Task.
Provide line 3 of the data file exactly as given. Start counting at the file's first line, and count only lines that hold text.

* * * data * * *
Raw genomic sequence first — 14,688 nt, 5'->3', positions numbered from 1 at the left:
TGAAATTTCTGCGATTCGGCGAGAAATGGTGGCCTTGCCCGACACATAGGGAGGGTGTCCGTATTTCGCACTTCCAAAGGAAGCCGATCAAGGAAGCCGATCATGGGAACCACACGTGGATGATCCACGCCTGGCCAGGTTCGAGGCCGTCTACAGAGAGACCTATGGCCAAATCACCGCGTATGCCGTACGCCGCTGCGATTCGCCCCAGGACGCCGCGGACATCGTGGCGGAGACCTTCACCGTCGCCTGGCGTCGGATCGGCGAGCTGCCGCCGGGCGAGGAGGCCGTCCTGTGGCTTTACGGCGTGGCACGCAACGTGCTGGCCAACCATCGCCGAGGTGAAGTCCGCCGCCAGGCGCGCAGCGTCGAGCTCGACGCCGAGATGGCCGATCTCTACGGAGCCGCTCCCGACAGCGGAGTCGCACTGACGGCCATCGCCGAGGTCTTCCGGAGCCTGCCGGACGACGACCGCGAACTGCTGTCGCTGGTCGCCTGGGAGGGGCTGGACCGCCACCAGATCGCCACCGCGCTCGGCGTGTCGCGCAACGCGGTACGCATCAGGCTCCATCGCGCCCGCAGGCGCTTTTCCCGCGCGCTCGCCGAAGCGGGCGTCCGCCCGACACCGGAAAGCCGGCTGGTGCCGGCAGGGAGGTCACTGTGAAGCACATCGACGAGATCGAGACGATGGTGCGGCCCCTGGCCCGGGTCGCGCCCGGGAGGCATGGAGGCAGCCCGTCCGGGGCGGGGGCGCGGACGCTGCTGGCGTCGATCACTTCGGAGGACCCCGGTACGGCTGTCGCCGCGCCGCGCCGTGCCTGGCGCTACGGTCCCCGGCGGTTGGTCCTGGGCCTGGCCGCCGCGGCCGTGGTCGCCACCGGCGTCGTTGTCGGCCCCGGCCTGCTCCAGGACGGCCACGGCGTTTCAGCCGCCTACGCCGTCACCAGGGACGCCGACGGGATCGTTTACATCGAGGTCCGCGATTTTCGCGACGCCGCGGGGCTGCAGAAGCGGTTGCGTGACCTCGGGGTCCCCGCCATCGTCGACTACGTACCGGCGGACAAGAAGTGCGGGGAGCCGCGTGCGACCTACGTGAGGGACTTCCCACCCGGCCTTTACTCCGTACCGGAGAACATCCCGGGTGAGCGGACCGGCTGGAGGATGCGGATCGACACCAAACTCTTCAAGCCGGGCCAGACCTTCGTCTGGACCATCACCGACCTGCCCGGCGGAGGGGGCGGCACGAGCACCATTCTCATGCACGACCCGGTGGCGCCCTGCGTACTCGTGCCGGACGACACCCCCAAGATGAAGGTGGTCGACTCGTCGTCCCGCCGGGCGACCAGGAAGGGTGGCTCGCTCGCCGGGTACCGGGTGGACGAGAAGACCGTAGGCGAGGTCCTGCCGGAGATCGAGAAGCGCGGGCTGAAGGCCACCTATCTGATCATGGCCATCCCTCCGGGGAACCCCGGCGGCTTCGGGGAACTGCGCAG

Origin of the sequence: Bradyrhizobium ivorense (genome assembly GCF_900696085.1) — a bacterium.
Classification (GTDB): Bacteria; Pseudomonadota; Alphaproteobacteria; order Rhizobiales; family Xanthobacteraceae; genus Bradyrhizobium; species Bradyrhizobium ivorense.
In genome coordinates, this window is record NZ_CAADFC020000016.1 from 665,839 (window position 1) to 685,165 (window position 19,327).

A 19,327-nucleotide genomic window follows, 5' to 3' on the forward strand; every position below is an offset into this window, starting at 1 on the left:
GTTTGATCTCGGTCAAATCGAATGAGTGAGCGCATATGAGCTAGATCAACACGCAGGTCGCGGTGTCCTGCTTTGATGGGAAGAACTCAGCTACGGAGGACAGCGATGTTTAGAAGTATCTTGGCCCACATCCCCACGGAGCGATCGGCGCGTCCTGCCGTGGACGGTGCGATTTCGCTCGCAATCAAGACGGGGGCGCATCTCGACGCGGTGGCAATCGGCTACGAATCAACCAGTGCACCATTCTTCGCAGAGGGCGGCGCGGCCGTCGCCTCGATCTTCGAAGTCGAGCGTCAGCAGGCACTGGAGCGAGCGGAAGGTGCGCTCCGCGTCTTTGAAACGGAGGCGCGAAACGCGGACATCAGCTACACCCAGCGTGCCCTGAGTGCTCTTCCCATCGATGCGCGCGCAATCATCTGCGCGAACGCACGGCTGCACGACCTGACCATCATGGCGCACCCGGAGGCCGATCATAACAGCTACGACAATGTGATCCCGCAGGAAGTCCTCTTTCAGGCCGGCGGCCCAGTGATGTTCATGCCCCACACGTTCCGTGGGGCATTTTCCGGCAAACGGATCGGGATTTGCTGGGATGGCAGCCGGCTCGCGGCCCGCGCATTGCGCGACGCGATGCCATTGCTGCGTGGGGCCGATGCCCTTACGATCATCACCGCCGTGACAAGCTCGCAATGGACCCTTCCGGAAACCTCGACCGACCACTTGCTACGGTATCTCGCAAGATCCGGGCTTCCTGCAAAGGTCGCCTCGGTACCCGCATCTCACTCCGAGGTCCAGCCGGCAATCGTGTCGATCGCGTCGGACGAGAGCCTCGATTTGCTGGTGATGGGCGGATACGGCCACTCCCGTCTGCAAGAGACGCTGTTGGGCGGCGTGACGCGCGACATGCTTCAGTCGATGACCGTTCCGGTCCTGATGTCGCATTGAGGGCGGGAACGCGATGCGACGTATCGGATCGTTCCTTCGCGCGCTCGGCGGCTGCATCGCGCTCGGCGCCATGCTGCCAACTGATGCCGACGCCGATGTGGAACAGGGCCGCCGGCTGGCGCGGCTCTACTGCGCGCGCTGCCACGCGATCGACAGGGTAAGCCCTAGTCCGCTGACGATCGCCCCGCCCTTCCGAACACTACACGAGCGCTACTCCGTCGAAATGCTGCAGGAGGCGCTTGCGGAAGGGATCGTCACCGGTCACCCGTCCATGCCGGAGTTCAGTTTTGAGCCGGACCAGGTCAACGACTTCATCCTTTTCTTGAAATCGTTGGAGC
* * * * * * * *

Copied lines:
Origin of the sequence: Bradyrhizobium ivorense (genome assembly GCF_900696085.1) — a bacterium.